Health and fitness in Aerobic Dance 25
Journal of Exercise Physiologyonline
Volume 11 Number 4 August 2008
Managing Editor Exercise and Health
Tommy Boone, Ph.D.
Jon K. Linderman, Ph.D.
AEROBIC DANCE: HEALTH AND FITNESS EFFECTS ON
Review Board MIDDLE-AGED PREMENOPAUSAL WOMEN
Todd Astorino, Ph.D.
Julien Baker, Ph.D. THORSTEN SCHIFFER1, STEFANIE SCHULTE 1, BILLY SPERLICH2
Tommy Boone, Ph.D.
Lance Dalleck, Ph.D. 1
Dan Drury, DPE. Institute of Motor Control and Movement Technique, German Sport
Hermann Engals, Ph.D. University Cologne, Germany
Eric Goulet, Ph.D. Institute of Training Science and Sport Informatics German Sport
Robert Gotshall, Ph.D. University Cologne, Germany
Len Kravitz, Ph.D.
James Laskin, Ph.D. ABSTRACT
Derek Marks, Ph.D.
Cristine Mermier, Ph.D. Schiffer T, Schulte S, Sperlich B. Aerobic Dance: Health and Fitness
Daryl Parker, Ph.D. Effects in Middle -Aged Premenopausal Women. JEPonline
Robert Robergs, Ph.D.
Brent Ruby, Ph.D.
2008;11(4):25-33. The goal of the study was to evaluate the long-term
Jason Siegler, Ph.D. adaptations in endurance and strength as well as changes in blood
Greg Tardie, Ph.D. lipoprotein concentrations after participation in an aerobic dance and
Chantal Vella, Ph.D. fitness programme (AD) in middle-aged sedentary healthy women.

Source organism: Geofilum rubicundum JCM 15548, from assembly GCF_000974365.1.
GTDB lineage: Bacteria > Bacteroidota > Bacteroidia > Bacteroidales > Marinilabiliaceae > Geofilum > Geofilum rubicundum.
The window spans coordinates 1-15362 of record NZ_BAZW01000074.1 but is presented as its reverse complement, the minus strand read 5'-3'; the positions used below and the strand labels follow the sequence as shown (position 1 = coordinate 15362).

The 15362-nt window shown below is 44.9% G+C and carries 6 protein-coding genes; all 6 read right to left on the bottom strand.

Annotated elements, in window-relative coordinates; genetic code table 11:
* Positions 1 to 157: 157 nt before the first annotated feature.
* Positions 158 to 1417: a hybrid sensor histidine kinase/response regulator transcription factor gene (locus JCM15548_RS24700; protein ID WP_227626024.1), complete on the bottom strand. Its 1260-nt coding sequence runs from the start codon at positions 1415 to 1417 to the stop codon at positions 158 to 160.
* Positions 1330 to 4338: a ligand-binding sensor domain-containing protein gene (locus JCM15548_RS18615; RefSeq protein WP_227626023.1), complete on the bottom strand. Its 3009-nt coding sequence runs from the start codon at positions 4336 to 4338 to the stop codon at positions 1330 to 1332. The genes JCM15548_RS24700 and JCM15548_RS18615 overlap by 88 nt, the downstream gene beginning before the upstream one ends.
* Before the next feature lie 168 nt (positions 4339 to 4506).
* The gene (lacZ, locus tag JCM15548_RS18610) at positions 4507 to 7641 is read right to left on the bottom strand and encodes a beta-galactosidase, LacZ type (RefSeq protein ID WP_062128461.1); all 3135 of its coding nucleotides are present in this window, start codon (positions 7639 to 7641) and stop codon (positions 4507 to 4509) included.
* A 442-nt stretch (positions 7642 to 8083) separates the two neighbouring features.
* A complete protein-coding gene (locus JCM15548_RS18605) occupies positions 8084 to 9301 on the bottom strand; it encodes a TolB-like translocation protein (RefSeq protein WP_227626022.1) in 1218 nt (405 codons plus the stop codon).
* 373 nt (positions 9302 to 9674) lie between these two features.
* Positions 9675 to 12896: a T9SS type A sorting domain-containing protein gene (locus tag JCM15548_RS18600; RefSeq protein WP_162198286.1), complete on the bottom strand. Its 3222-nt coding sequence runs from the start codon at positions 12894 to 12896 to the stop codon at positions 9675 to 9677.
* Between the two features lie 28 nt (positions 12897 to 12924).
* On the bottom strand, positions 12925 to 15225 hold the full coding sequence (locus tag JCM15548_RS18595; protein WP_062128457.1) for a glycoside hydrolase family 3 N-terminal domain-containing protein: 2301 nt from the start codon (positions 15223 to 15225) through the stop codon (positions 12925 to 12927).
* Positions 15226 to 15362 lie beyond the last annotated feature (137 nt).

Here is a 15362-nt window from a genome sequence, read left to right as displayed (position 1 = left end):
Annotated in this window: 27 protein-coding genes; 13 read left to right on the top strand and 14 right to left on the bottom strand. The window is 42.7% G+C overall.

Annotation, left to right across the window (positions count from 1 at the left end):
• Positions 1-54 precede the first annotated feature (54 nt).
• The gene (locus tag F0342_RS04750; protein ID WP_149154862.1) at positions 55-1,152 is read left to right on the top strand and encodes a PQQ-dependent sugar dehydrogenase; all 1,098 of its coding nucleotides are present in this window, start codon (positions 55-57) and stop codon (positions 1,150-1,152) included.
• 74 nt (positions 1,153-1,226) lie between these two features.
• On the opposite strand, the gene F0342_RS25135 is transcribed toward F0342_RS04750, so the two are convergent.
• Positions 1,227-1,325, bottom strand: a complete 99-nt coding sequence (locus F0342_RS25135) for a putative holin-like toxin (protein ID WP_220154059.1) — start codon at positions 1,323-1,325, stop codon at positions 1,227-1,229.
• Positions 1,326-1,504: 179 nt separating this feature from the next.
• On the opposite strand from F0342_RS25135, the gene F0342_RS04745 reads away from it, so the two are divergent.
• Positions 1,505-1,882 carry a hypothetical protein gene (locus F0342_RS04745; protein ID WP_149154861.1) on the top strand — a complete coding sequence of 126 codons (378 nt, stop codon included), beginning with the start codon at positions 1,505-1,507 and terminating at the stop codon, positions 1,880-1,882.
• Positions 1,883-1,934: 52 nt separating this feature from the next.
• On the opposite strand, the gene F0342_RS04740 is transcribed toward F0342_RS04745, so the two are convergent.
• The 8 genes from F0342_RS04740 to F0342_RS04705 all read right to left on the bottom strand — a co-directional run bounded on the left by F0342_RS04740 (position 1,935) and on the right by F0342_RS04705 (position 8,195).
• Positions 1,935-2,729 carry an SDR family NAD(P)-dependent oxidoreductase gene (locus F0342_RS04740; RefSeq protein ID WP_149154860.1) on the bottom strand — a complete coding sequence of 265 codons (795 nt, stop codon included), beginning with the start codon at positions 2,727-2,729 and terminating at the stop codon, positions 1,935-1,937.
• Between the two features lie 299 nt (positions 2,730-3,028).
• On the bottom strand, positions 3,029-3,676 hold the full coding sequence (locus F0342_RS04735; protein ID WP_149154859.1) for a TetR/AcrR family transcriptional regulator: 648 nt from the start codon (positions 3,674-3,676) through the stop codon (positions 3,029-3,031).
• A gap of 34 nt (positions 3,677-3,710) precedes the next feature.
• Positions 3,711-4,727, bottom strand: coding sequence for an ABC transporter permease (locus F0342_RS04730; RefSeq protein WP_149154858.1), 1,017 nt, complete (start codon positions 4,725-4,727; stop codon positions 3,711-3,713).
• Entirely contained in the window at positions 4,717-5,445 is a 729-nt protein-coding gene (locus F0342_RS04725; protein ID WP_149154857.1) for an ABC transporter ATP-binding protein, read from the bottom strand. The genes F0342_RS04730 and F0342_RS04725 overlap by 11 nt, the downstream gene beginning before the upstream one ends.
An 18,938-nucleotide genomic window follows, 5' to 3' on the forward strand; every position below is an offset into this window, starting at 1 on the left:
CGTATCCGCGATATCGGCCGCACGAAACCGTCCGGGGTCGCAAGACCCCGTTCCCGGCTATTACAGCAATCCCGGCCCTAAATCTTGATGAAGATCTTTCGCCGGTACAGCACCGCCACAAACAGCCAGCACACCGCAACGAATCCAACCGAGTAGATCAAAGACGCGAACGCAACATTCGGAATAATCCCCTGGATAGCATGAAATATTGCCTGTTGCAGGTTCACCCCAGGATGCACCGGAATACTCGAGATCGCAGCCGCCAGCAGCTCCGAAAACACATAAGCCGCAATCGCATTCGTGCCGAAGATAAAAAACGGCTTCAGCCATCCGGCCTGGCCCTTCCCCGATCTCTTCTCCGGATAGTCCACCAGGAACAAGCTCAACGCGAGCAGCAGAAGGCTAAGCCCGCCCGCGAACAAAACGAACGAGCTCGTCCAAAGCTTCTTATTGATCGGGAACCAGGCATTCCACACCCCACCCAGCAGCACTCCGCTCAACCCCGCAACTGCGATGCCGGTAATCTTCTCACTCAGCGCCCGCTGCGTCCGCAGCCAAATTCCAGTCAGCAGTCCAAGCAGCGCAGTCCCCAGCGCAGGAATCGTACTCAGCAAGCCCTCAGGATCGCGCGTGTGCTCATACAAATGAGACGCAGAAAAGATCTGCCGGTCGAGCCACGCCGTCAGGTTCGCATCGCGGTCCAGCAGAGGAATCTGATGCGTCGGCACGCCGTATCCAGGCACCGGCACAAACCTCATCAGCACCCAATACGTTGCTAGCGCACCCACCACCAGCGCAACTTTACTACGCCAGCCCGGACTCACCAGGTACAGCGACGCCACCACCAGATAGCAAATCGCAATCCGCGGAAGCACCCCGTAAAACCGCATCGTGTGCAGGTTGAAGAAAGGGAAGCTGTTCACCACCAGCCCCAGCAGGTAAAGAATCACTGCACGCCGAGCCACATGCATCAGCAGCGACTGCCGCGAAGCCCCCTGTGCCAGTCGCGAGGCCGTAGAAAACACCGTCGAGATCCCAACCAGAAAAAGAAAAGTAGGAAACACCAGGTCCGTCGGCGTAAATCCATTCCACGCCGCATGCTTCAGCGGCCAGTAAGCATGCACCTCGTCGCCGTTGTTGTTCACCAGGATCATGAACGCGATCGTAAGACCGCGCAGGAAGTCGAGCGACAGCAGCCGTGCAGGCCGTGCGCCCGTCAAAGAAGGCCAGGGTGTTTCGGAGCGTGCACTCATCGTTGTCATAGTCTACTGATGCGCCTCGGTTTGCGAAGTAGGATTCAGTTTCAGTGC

Lesley White, Ph.D. Eighteen healthy women (Age 43±7 years) participated in the study.
Ben Zhou, Ph.D.
Subjects were randomly assigned to either a non exercising control
group (n=8) or a training group (n=10). The training group exercised AD
Official Research Journal twice a week for 3 months. In addition to the anthropometric data and
of The American Society of blood lipoproteins, endurance capacity and core muscle strength was
Exercise Physiologists analyzed before and after the training period. 12 weeks of AD training
(ADI) decreased heart rate significantly at given running speeds
ISSN 1097-9751 (p<0.05) in an incremental field test. Strength tests showed an increase
in abdominal muscle strength (p<0.01). The ADI did not result in any
significant alteration of blood lipoproteins and body composition. Length
and intensity of the ADI were not sufficient to evoke improvements in
blood lipoproteins or body composition. Even though AD partly stresses
intensive anaerobic metabolic pathways which are considered to have
negative effects on blood lipoproteins low and high density blood
lipoproteins were not impaired.
Key Words: Strength, Endurance, Lipoproteins, HDL.
Health and fitness in Aerobic Dance 26
Elevated plasma low density lipoprotein cholesterol (LDL) and low plasma high density lipoprotein
cholesterol (HDL) concentrations due to physical inactivity are a major cause for developing
atherosclerosis related diseases (1). Physical activity per se as well as multidisciplinary approaches
seems to be an appropriate treatment for lipid disorders (1-2). While aerobic exercise has a marginal
positive effect on LDL concentration, HDL increases after 12 weeks of aerobic exercise in a dose
related manner in men (3) and women (4). Results from different cross sectional studies of aerobic
dance and fitness programmes (AD), corresponding to ACSM recommendations (5), demonstrate a
positive stimulus for cardio-vascular exercise (6), which is as effective as classical aerobic sports.
In contrast to the well established physiological effects of AD compared to aerobic endurance training
and to a lesser degree compared to resistance training, there is little information about the impact of
AD on plasma lipoprotein concentrations. The movement pattern in classical endurance training